The Toronto Raptors are good. The Detroit Pistons might be eventually but are very much still figuring it out. Sometimes, a game comes down to facts as simple as those, and the Raptors asserted the appreciable gap in team quality quite thoroughly on Monday, beating Detroit 123-94 at the Air Canada Centre to get back on the right track after a post-break overtime loss on Friday.
The Raptors felt the game out a little slow, struggling to score initially outside of Kyle Lowry’s hot start from long-range. There were uncharacteristic turnovers up and down the lineup, in uncharacteristic spots from uncharacteristic players. The Pistons would only turn the six first-quarter miscues into six points, thanks in part to some nice transition effort from the Toronto power forwards. You’re not safe with Serge Ibaka and Pascal Siakam in pursuit. The half-court defense was less impressive, with Ish Smith doing his usual Raptor-killer dance early and Andre Drummond winning Round One against Jonas Valanciunas.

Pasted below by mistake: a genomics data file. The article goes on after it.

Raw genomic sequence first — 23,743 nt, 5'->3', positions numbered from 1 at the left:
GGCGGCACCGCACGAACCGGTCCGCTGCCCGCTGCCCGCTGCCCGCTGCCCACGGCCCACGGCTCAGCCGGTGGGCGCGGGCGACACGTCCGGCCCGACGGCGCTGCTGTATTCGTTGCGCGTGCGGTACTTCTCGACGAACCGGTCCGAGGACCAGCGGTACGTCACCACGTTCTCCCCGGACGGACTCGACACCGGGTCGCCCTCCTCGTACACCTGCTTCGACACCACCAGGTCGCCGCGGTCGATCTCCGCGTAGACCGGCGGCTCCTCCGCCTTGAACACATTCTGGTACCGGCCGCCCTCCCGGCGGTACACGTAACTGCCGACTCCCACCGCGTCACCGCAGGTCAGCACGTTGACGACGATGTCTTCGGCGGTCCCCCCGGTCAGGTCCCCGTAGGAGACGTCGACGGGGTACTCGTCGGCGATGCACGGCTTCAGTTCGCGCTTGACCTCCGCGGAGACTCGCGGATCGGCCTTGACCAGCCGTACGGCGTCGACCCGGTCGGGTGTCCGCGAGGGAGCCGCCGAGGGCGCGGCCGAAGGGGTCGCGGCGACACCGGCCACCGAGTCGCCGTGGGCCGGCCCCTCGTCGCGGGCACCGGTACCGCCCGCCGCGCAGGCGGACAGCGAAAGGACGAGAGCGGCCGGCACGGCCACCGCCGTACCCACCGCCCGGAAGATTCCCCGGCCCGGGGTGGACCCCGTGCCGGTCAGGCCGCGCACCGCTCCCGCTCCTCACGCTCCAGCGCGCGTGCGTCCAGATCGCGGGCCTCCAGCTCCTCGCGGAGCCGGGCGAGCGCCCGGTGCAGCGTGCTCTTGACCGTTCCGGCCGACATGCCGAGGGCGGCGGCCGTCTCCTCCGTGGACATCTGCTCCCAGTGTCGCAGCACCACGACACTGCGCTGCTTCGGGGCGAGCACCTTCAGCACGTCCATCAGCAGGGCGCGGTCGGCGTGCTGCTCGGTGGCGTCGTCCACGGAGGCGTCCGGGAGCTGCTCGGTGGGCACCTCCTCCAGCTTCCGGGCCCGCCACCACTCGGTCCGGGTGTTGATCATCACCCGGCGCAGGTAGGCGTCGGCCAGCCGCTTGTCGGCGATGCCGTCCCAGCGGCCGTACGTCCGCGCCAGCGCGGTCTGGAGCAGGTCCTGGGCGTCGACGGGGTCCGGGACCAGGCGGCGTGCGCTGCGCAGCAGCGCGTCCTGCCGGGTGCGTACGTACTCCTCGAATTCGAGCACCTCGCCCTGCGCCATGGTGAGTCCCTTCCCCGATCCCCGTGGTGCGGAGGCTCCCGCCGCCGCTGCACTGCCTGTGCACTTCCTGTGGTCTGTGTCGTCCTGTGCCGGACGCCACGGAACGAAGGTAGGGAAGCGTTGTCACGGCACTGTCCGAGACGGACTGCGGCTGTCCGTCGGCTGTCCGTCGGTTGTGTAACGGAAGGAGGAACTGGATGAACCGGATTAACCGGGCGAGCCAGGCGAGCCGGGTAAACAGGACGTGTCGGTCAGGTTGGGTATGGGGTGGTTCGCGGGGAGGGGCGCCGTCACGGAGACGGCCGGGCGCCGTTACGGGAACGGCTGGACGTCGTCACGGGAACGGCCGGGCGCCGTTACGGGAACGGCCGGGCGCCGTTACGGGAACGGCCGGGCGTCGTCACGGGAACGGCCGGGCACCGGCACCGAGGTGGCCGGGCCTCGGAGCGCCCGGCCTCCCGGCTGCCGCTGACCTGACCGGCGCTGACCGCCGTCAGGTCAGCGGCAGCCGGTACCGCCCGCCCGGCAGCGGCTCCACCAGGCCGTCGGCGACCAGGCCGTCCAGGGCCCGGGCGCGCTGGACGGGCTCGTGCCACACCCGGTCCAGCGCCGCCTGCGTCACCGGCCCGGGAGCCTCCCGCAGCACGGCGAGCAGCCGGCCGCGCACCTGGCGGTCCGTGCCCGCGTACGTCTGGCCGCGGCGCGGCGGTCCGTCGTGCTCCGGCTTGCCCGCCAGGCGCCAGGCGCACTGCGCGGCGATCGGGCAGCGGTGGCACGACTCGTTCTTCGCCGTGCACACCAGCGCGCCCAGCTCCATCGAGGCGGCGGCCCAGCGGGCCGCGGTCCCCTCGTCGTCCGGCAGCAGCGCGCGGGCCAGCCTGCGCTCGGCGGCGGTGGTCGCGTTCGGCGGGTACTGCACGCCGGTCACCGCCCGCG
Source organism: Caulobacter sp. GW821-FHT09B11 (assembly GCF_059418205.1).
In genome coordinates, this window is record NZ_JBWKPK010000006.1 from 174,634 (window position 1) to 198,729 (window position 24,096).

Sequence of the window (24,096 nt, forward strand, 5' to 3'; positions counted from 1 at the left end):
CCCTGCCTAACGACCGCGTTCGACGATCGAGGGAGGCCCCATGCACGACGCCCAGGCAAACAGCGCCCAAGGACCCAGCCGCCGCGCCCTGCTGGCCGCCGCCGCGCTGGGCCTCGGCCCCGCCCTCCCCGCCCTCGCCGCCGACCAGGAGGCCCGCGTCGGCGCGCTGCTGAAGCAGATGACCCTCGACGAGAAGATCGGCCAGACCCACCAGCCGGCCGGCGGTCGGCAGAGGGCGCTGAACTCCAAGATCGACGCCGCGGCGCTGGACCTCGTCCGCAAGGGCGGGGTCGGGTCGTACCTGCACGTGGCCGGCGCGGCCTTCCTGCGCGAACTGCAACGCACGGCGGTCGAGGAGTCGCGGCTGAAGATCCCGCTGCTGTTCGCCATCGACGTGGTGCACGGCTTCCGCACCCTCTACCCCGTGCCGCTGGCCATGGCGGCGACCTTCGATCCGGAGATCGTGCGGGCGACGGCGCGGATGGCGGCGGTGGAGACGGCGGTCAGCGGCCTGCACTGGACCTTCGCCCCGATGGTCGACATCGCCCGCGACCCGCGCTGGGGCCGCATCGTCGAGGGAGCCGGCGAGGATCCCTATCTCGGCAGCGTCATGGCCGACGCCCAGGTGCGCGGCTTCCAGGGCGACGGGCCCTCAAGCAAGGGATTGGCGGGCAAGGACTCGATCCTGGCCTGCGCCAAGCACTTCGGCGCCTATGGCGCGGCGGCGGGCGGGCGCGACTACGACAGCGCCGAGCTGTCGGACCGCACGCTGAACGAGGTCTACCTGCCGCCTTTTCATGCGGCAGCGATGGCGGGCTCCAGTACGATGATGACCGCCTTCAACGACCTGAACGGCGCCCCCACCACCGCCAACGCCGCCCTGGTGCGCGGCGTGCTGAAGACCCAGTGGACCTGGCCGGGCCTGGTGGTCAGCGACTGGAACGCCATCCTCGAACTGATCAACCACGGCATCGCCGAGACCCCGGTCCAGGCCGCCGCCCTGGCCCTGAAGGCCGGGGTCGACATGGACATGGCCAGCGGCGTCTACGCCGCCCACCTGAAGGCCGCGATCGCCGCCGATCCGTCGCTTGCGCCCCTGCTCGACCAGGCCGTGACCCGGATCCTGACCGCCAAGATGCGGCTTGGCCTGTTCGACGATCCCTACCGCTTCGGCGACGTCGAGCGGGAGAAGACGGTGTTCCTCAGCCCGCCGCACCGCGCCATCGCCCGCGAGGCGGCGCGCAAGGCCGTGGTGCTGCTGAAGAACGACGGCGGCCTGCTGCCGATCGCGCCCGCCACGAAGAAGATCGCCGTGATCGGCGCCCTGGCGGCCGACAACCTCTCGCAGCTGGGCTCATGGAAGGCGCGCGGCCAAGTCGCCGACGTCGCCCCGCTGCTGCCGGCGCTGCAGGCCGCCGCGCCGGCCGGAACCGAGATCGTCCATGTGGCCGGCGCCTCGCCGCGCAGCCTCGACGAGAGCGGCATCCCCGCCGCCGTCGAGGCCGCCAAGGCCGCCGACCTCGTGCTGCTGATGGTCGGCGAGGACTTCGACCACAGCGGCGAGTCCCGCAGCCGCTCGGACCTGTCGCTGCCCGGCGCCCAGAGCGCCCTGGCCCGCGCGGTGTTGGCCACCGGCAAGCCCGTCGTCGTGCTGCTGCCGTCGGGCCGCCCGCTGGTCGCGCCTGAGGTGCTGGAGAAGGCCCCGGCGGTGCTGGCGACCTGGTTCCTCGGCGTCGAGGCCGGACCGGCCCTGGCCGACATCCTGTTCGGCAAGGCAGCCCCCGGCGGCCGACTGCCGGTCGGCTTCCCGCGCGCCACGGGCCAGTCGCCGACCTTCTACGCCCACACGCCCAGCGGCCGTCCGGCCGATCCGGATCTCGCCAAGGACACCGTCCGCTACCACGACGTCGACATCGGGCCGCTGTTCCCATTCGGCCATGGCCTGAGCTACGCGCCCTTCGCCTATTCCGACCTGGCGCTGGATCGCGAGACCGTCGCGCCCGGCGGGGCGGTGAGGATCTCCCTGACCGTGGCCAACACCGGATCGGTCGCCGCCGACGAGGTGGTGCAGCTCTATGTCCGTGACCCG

An early timeout saw the Raptors find the plot on offense, and it started with DeMar DeRozan. He’d wind up scoring 11 points with three assists in the quarter, missing only a corner three and navigating attention well to exploit switches and traps, traps the Pistons couldn’t leverage the same way in this meeting without Avery Bradley and Tobias Harris. His energy fed the second unit as part of an en-masse substitution, with Siakam hitting the floor like a shot of epinephrine, protecting the rim, getting in passing lanes, running in transition, and staying ready for the inevitable dump-off from Jakob Poeltl. Dwight Buycks kept the run from getting too egregious, though, starting his Revenge Game with a quarter-ending three.